Every day, our 1000 best albums of all time countdown continues all the way to #1. Wednesday’s album is #629:
Absinthe – A Good Day to Die
Sam Llanas may be known as the soulful baritone co-founder of Milwaukee roots rock legends the BoDeans, but this 1999 album by his other project Absinthe – with the Violent Femmes’ Guy Hoffman on drums and Jim Eanelli, formerly of the Shivvers, on guitar – is the best thing he’s ever done. Inspired by the suicide of Llanas’ older brother, this anguished, death-obsessed, semi-acoustic rock record follows the Bukowskiesque trail of a life in a long downward spiral so harrowing that when it ends with Time for Us, a surprisingly warm, comforting ballad that Llanas’ main band would pick up later, the mood still resonates. This guy just never had a chance. Bully on the Corner gets the foreshadowing going on early (although the narrator looks back and basically forgives him: his life must have been hell too). Defeat, with its mantra-like chorus, is just crushing; the title track is all the more haunting for its dignified treatment of the suicide. They follow that with the wistful, pretty Spanish Waltz, the unconvincing It Don’t Bother Me and then the two absolute masterpieces here, the down-and-out scenario Still Alone and the wrenching, Orbisonesque Messed Up Likes of Us. There’s nowhere to go from there but the bitter Dying in My Dreams, the denial of What I Don’t Feel and the paint-peeling noise-rock of A Little Bit of Hell, Eanelli’s great shining moment here. Surprisingly obscure, there don’t seem to be any streams of this anywhere, but it’s still up at the BoDeans’ site; here’s a random torrent.
Every day, our top 666 songs of alltime countdown gets one step closer to #1. Tuesday’s song is #463:
Absinthe – Still Alone
This bitterly and brutally evocative portrayal of life among the down-and-out and soon to be down-and-permanently-out is the centerpiece of the band’s one classic album, 1999’s A Good Day to Die, arguably BoDeans frontman Sam Llanas’ finest moment as a songwriter – and he has many.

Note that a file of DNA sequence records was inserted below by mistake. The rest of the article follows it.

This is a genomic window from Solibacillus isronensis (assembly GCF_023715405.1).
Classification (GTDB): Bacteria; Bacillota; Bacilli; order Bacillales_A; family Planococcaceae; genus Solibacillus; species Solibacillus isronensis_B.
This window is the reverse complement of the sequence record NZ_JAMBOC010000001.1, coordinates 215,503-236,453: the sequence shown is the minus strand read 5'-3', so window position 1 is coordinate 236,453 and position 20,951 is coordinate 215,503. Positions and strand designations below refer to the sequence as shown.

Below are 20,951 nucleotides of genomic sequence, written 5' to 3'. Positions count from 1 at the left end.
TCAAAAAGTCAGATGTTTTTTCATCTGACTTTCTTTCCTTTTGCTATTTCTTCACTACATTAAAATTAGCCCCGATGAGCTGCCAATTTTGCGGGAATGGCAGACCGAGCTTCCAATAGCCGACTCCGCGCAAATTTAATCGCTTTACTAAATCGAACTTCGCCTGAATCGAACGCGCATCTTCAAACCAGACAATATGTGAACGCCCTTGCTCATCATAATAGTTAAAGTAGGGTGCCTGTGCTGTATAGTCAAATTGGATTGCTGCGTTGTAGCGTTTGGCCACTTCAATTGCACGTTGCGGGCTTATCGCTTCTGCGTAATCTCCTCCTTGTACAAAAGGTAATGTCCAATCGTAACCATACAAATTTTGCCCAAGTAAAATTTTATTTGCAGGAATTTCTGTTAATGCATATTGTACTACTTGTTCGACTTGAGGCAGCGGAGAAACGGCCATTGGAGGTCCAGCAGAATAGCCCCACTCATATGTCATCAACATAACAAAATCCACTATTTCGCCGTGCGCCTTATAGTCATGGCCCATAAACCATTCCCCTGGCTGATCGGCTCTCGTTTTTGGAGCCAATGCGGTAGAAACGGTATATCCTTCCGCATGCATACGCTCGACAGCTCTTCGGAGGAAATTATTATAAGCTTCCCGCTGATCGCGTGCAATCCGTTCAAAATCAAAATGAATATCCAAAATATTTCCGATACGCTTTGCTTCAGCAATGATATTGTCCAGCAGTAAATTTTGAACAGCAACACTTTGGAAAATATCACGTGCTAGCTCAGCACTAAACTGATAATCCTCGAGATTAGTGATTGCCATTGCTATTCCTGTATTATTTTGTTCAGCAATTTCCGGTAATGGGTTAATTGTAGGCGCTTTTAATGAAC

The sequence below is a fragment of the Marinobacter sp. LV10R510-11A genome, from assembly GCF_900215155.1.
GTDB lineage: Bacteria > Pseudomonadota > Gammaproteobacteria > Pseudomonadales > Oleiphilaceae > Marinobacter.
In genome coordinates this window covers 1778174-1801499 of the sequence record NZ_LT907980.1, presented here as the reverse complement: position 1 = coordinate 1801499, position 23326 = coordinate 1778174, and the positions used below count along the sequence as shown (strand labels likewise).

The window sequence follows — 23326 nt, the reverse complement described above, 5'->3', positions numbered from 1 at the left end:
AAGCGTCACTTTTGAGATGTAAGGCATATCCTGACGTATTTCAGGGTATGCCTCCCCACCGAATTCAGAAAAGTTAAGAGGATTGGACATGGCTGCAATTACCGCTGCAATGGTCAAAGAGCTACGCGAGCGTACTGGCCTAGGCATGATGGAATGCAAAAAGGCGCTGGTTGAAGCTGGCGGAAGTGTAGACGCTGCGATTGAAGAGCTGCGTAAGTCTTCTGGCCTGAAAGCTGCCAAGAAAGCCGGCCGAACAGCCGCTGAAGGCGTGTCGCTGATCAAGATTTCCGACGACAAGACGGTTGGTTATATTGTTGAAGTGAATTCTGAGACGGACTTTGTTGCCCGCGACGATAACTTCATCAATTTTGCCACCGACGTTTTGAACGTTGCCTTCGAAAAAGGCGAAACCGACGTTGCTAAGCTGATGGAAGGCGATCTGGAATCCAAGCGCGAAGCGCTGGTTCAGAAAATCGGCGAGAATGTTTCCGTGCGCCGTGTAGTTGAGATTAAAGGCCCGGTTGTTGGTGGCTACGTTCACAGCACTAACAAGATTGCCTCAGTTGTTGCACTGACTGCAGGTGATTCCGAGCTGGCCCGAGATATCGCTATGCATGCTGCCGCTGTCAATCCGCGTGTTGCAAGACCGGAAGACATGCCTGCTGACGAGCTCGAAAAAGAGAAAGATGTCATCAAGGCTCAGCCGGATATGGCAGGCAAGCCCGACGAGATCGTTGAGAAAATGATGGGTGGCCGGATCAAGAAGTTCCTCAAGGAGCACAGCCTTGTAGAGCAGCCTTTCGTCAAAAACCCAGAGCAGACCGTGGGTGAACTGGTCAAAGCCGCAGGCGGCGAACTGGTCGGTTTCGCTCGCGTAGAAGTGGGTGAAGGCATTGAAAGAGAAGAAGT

Every day, our top 666 songs of alltime countdown gets one step closer to #1. Sunday’s song is #465:
Absinthe – Messed Up Likes of Us
Not the goth-metal band but the vastly more haunting solo project of soulful baritone crooner and BoDeans frontman Sam Llanas. The longing and anguish in this bitter, Orbisonesque breakup anthem is visceral. From the band’s lone, classic cd, 1999’s A Good Day to Die.
We could go on forever about how gentrification has made it doubly difficult for a new music scene created by young people to spring up here in New York. But it hasn’t kept a vital, exciting underground from springing up in Milwaukee. Which makes sense, if you look at the trend nationwide: good bands whose members might have gravitated to New York ten years ago get priced out of the market here and instead head for regional magnet cities like Santa Fe or Houston, doing probably just as well or even better there than they would here. Case in point: the “Milwaukee pop underground” centered around Easter Records, a vibrant, collaborative network of musicians that, by comparison, makes the Broken Social Scene seem pretty kaput. The Nice Outfit is the best new band to spring from it to date.
Their myspace says they sound “like the Kinks on a coke binge.” Picturing a wizened little Ray Davies shoveling blow up his nose at this point in time is pretty funny, but the only funny thing about the Nice Outfit is that they aren’t more popular than they’ve already become in their hometown. Using tasty layers of both jangly Rickenbacker and scorching Fender guitar, their debut ep blasts a hole in your nose, woops, umm, anywhere you need a hole blasted. They’re an escape hatch from a boring day. The first song, Kissing Jocelyn is a fast, deliriously sunny Rickenbacker-driven janglepop hit, sounding something like the Church crossed with New York’s own Dog Show. Track two, This Time Next Year evokes nothing less than Washington, DC psychedelic punk legends the Slickee Boys, with its furious twin guitar attack, Terry Hackbarth and Paul Wall playing off each other with a serious chemical burn. The all-too-brief One Minute Forty-Five – “Summer’s gone in one minute forty five,” goes the chorus – is a scorching blast of garage punk with distant echoes of Aussie legends Radio Birdman. The ep concludes with He Don’t Want You Now, which starts out as the most Kinks-ish of all the songs and builds to the best chorus of any of them. The band brings in a 60s artifact, a repeater box, the second time around. Nice touch. This album just makes you want to head to Milwaukee for Summerfest in June and never come back. It’s early in the year but this may well be the best debut of 2008. Five bratwursts.
Several of the other Easter Records bands are worth checking out: garage rockers White Hot Tizzy, janglemeisters Trolley (also featuring Hackbarth and Wall) and Heathrow, who sound like Supergrass if that band had been raised on Lienies and brats